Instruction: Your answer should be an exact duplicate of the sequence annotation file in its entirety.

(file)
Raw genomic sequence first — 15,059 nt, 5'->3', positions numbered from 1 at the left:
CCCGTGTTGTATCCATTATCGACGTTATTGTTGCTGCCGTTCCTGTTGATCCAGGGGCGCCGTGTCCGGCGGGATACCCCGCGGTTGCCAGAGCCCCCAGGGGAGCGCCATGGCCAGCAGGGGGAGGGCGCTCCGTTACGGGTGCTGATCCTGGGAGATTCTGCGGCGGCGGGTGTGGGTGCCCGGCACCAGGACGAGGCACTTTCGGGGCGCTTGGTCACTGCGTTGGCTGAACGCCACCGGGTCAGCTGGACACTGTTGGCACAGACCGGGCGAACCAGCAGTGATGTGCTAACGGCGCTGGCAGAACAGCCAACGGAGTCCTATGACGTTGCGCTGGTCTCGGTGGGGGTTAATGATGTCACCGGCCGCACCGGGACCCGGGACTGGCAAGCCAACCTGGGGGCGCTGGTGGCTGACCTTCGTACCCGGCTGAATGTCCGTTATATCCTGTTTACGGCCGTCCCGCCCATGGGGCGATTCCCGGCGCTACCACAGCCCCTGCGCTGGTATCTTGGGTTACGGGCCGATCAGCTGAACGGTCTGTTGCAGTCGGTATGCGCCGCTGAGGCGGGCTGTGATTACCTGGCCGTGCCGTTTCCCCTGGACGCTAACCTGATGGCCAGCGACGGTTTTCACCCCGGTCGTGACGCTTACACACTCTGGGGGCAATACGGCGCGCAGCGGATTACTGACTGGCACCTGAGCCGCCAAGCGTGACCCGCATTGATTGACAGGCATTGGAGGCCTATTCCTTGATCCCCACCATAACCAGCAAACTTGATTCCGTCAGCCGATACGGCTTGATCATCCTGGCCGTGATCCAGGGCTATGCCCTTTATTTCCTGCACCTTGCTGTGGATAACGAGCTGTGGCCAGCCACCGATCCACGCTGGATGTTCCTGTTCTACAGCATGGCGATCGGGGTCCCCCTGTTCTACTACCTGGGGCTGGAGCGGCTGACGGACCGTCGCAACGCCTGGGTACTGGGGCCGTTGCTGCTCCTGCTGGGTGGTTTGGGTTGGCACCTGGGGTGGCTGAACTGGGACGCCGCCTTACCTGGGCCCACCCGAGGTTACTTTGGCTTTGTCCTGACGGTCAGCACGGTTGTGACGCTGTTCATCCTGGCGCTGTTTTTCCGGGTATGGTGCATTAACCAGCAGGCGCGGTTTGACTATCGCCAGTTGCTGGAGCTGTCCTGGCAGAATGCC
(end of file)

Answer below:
Raw genomic sequence first — 15,059 nt, 5'->3', positions numbered from 1 at the left:
CCCGTGTTGTATCCATTATCGACGTTATTGTTGCTGCCGTTCCTGTTGATCCAGGGGCGCCGTGTCCGGCGGGATACCCCGCGGTTGCCAGAGCCCCCAGGGGAGCGCCATGGCCAGCAGGGGGAGGGCGCTCCGTTACGGGTGCTGATCCTGGGAGATTCTGCGGCGGCGGGTGTGGGTGCCCGGCACCAGGACGAGGCACTTTCGGGGCGCTTGGTCACTGCGTTGGCTGAACGCCACCGGGTCAGCTGGACACTGTTGGCACAGACCGGGCGAACCAGCAGTGATGTGCTAACGGCGCTGGCAGAACAGCCAACGGAGTCCTATGACGTTGCGCTGGTCTCGGTGGGGGTTAATGATGTCACCGGCCGCACCGGGACCCGGGACTGGCAAGCCAACCTGGGGGCGCTGGTGGCTGACCTTCGTACCCGGCTGAATGTCCGTTATATCCTGTTTACGGCCGTCCCGCCCATGGGGCGATTCCCGGCGCTACCACAGCCCCTGCGCTGGTATCTTGGGTTACGGGCCGATCAGCTGAACGGTCTGTTGCAGTCGGTATGCGCCGCTGAGGCGGGCTGTGATTACCTGGCCGTGCCGTTTCCCCTGGACGCTAACCTGATGGCCAGCGACGGTTTTCACCCCGGTCGTGACGCTTACACACTCTGGGGGCAATACGGCGCGCAGCGGATTACTGACTGGCACCTGAGCCGCCAAGCGTGACCCGCATTGATTGACAGGCATTGGAGGCCTATTCCTTGATCCCCACCATAACCAGCAAACTTGATTCCGTCAGCCGATACGGCTTGATCATCCTGGCCGTGATCCAGGGCTATGCCCTTTATTTCCTGCACCTTGCTGTGGATAACGAGCTGTGGCCAGCCACCGATCCACGCTGGATGTTCCTGTTCTACAGCATGGCGATCGGGGTCCCCCTGTTCTACTACCTGGGGCTGGAGCGGCTGACGGACCGTCGCAACGCCTGGGTACTGGGGCCGTTGCTGCTCCTGCTGGGTGGTTTGGGTTGGCACCTGGGGTGGCTGAACTGGGACGCCGCCTTACCTGGGCCCACCCGAGGTTACTTTGGCTTTGTCCTGACGGTCAGCACGGTTGTGACGCTGTTCATCCTGGCGCTGTTTTTCCGGGTATGGTGCATTAACCAGCAGGCGCGGTTTGACTATCGCCAGTTGCTGGAGCTGTCCTGGCAGAATGCC